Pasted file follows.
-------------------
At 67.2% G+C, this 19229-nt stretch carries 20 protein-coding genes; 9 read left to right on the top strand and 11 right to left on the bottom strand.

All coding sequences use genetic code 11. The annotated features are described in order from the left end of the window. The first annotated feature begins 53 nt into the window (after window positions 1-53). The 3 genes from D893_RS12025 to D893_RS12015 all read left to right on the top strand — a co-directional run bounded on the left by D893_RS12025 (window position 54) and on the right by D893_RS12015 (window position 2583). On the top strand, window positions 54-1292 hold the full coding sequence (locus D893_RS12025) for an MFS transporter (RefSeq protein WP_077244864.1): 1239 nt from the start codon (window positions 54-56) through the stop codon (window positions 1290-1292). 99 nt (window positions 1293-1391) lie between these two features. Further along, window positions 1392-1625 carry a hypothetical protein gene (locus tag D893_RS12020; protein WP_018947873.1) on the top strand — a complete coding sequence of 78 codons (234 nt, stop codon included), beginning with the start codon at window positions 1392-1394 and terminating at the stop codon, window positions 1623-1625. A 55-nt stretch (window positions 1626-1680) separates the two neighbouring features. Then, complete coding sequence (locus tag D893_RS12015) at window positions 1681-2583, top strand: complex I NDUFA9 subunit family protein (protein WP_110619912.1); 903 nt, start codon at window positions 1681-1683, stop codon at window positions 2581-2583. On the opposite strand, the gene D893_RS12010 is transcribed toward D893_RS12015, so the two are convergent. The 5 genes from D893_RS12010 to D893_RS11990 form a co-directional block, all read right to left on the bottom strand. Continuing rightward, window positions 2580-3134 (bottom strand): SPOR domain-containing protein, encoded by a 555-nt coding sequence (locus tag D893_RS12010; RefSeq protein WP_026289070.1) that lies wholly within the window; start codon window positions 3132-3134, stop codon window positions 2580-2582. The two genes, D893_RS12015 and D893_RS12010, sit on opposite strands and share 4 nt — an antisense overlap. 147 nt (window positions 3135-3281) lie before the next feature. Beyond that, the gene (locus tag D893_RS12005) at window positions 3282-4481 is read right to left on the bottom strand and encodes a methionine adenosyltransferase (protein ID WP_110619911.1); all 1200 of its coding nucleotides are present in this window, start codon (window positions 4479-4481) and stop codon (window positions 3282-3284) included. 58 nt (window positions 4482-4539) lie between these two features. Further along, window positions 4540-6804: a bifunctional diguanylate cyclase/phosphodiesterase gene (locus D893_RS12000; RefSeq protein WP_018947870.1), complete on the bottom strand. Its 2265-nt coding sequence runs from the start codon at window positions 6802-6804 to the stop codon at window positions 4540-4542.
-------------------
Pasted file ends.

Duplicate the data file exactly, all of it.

At 67.2% G+C, this 19229-nt stretch carries 20 protein-coding genes; 9 read left to right on the top strand and 11 right to left on the bottom strand.

All coding sequences use genetic code 11. The annotated features are described in order from the left end of the window. The first annotated feature begins 53 nt into the window (after window positions 1-53). The 3 genes from D893_RS12025 to D893_RS12015 all read left to right on the top strand — a co-directional run bounded on the left by D893_RS12025 (window position 54) and on the right by D893_RS12015 (window position 2583). On the top strand, window positions 54-1292 hold the full coding sequence (locus D893_RS12025) for an MFS transporter (RefSeq protein WP_077244864.1): 1239 nt from the start codon (window positions 54-56) through the stop codon (window positions 1290-1292). 99 nt (window positions 1293-1391) lie between these two features. Further along, window positions 1392-1625 carry a hypothetical protein gene (locus tag D893_RS12020; protein WP_018947873.1) on the top strand — a complete coding sequence of 78 codons (234 nt, stop codon included), beginning with the start codon at window positions 1392-1394 and terminating at the stop codon, window positions 1623-1625. A 55-nt stretch (window positions 1626-1680) separates the two neighbouring features. Then, complete coding sequence (locus tag D893_RS12015) at window positions 1681-2583, top strand: complex I NDUFA9 subunit family protein (protein WP_110619912.1); 903 nt, start codon at window positions 1681-1683, stop codon at window positions 2581-2583. On the opposite strand, the gene D893_RS12010 is transcribed toward D893_RS12015, so the two are convergent. The 5 genes from D893_RS12010 to D893_RS11990 form a co-directional block, all read right to left on the bottom strand. Continuing rightward, window positions 2580-3134 (bottom strand): SPOR domain-containing protein, encoded by a 555-nt coding sequence (locus tag D893_RS12010; RefSeq protein WP_026289070.1) that lies wholly within the window; start codon window positions 3132-3134, stop codon window positions 2580-2582. The two genes, D893_RS12015 and D893_RS12010, sit on opposite strands and share 4 nt — an antisense overlap. 147 nt (window positions 3135-3281) lie before the next feature. Beyond that, the gene (locus tag D893_RS12005) at window positions 3282-4481 is read right to left on the bottom strand and encodes a methionine adenosyltransferase (protein ID WP_110619911.1); all 1200 of its coding nucleotides are present in this window, start codon (window positions 4479-4481) and stop codon (window positions 3282-3284) included. 58 nt (window positions 4482-4539) lie between these two features. Further along, window positions 4540-6804: a bifunctional diguanylate cyclase/phosphodiesterase gene (locus D893_RS12000; RefSeq protein WP_018947870.1), complete on the bottom strand. Its 2265-nt coding sequence runs from the start codon at window positions 6802-6804 to the stop codon at window positions 4540-4542.